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Iran: U.S. Concerns and Policy Responses, March 23, 2012

Iran: U.S. Concerns and Policy Responses, March 23, 2012

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Iran: U.S. Concerns and Policy Responses
Kenneth Katzman Specialist in Middle Eastern Affairs March 23, 2012

Congressional Research Service 7-5700 www.crs.gov RL32048

CRS Report for Congress
Prepared for Members and Committees of Congress

Iran: U.S. Concerns and Policy Responses

Summary
The issue of Iran and its nuclear program has emerged as a top priority for the Obama Administration. The sense of impending crisis is generated by growing suspicions in the international community that Iran
Iran: U.S. Concerns and Policy Responses
Kenneth Katzman Specialist in Middle Eastern Affairs March 23, 2012

Congressional Research Service 7-5700 www.crs.gov RL32048

CRS Report for Congress
Prepared for Members and Committees of Congress

Iran: U.S. Concerns and Policy Responses

Summary
The issue of Iran and its nuclear program has emerged as a top priority for the Obama Administration. The sense of impending crisis is generated by growing suspicions in the international community that Iran

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Published by: Confederation of Iranian students on Apr 21, 2012
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In advance of the March 2012, visit of Israeli Prime Minister Netanyahu, U.S. officials expressed
substantial concern over the perceived likelihood and consequences of a strategic strike on Iran’s
nuclear facilities by Israel. Defense Secretary Panetta was cited in a February 2012 Washington
Post article as saying he believes that Israel might strike Iran in April, May, or June. However, in
testimony before the Senate Armed Services Committee on February 14, 2012, Secretary Panetta
declined to take a position on the likelihood of a spring 2012 Israeli attack.65

Some Israeli leaders

view a nuclear Iran as a potential existential threat, based on Ahmadinejad’s comments
questioning the Holocaust and hoping for Israel to be destroyed. Most Israeli leaders say they are
determined to prevent a nuclear Iran. Particularly following the November 2011 IAEA report and
the start of enrichment activities at the hardened site at Fordow, Defense Minister Ehud Barak and
other Israeli leaders expressed concern that Iran’s nuclear program might be entering a “zone of
immunity” beyond which Israel will have no military options.

64

Jay Solomon and Julian Barnes. “U.S. Weighs A Direct Line to Tehran.” Wall Street Journal, September 19, 2011.

65

At the same hearing, Secretary Panetta acknowledged having talked with the columnist who wrote the Washington
Post
report “about a lot of things.”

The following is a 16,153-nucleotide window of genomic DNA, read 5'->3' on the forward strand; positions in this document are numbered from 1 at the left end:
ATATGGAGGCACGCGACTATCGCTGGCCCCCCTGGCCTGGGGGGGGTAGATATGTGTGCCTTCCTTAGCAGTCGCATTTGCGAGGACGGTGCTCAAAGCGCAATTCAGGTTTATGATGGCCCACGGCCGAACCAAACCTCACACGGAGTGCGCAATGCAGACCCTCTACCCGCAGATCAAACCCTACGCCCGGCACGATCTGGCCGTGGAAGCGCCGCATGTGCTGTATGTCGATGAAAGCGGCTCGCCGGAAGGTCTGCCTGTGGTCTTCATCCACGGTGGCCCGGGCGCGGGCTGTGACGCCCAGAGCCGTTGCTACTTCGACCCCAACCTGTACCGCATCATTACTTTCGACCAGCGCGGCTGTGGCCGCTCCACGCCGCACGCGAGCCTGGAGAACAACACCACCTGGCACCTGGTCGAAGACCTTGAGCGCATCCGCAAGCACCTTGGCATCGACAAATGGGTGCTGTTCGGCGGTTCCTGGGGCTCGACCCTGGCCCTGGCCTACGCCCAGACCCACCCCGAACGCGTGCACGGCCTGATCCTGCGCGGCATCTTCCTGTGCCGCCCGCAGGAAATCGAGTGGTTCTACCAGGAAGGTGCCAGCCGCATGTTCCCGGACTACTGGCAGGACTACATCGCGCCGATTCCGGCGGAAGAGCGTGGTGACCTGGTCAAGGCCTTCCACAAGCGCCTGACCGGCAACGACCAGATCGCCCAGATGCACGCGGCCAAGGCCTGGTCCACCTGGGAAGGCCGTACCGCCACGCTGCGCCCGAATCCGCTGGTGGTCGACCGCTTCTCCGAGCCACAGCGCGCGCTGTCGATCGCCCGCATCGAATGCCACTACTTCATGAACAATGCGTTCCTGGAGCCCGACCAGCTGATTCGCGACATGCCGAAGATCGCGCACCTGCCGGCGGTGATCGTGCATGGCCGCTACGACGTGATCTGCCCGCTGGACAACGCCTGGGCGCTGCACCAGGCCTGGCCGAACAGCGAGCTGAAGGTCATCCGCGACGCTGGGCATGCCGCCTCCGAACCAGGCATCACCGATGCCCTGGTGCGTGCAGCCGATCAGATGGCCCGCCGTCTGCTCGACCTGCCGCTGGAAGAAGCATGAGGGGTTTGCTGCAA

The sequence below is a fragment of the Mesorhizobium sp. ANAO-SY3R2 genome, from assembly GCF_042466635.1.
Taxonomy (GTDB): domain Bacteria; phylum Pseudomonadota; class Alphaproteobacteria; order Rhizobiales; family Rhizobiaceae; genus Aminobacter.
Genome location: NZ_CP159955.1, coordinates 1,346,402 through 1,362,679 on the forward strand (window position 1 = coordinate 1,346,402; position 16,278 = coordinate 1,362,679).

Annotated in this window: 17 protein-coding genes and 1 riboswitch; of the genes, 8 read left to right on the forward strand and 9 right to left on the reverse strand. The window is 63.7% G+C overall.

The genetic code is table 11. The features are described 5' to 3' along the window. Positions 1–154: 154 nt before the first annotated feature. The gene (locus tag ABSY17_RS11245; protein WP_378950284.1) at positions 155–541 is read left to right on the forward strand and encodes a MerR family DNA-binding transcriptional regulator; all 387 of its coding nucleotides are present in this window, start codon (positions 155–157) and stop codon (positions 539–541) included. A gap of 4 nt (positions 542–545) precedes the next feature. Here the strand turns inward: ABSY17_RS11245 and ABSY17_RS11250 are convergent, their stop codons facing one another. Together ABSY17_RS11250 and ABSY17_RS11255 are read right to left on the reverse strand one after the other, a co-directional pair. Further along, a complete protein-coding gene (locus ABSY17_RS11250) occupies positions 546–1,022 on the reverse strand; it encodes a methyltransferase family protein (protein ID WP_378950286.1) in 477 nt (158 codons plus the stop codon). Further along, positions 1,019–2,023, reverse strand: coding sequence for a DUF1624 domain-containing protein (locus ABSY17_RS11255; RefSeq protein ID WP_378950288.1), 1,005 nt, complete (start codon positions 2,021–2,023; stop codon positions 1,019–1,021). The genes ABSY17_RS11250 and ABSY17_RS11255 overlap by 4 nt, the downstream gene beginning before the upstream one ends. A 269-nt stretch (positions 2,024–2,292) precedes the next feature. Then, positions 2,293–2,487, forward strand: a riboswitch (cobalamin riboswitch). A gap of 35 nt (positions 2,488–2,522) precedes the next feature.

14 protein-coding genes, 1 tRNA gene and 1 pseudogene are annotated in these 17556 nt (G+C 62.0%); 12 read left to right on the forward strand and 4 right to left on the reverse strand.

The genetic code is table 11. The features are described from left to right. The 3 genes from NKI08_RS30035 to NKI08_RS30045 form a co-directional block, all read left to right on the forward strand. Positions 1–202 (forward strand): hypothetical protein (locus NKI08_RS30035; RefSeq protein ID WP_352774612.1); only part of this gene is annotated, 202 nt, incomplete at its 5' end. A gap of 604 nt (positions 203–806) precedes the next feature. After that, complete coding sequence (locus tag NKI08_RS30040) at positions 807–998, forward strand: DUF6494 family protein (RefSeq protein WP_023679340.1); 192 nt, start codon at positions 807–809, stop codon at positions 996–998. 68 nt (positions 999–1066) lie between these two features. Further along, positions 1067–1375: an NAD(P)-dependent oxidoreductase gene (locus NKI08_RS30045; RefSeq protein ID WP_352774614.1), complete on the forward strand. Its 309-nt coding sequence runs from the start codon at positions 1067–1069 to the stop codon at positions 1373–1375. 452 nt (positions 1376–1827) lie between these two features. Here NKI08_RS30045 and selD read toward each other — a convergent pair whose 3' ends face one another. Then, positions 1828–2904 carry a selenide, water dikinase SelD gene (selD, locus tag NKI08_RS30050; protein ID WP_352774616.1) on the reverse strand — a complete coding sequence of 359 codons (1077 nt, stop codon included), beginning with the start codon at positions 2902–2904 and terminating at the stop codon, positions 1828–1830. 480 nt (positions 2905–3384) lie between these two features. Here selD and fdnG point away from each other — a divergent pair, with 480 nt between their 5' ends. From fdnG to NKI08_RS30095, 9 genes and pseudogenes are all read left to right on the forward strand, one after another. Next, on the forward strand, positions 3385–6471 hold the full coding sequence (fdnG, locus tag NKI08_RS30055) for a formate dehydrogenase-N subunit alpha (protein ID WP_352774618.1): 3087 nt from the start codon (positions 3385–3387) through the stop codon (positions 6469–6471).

Iran: U.S. Concerns and Policy Responses

Congressional Research Service

64

With U.S. concern about a potential Israeli strike increasing, Joint Chiefs of Staff Chairman
Martin Dempsey said on February 19, 2012, in a CNN interview: “We think that it’s not prudent
at this point to decide to attack Iran…I’m confident that they understand our concerns, that a
strike at this time would be destabilizing and wouldn’t achieve their long-term objectives.”66

In

his U.S. visit during March 4-5, 2012, Prime Minister Netanyahu expressed the right of Israel to
act in its self-defense. President Obama, in speeches to the America-Israel Public Affairs
Committee on March 4, 2012, and in statements before and after the Netanyahu visit,
acknowledged Israel’s “sovereign right” of self-defense.67

However, as noted earlier, he also
maintained that sanctions and diplomacy are beginning to bear fruit and should be given more
time to succeed.

Israel is likely to further raise the issue of military action if the planned round of nuclear talks
with Iran produces little or no progress. The issue has become acute, but is not new. In mid-June
2008, Israeli officials confirmed reports that the Israel Air Force (IAF) had practiced a long-range
strike such as that which would be required for an attack on Iran’s nuclear sites. Debate recurred
in September 2010 following the publication of an article in The Atlantic by Jeffrey Goldberg
entitled “Point of No Return” that hinted at a possibly impending strike in early 2011.68

Although Israeli strategists say that a strike might be a viable option, several U.S. experts doubt
that Israel has the capability to make such action sufficiently effective to justify the risks. The
IAF is capable but far smaller than that of the United States, and could require overflight of
several countries not likely to support Israeli action, such as Iraq.

Israeli officials see the consequences for Israel as “bearable,” according to Defense Minister Ehud
Barak, but recent public opinion polling indicates that Israelis believe that casualties from a
potential Iranian retaliation would probably exceed his estimates. Iran would possibly fire
missiles at Israel and/or direct Lebanese Hezbollah to fire rockets at Israel. Israeli officials are
also factoring into their decisionmaking the possibility that a strike would result in Iranian
retaliation against U.S. targets and thereby draw Israel’s superpower ally into an unplanned
conflict.

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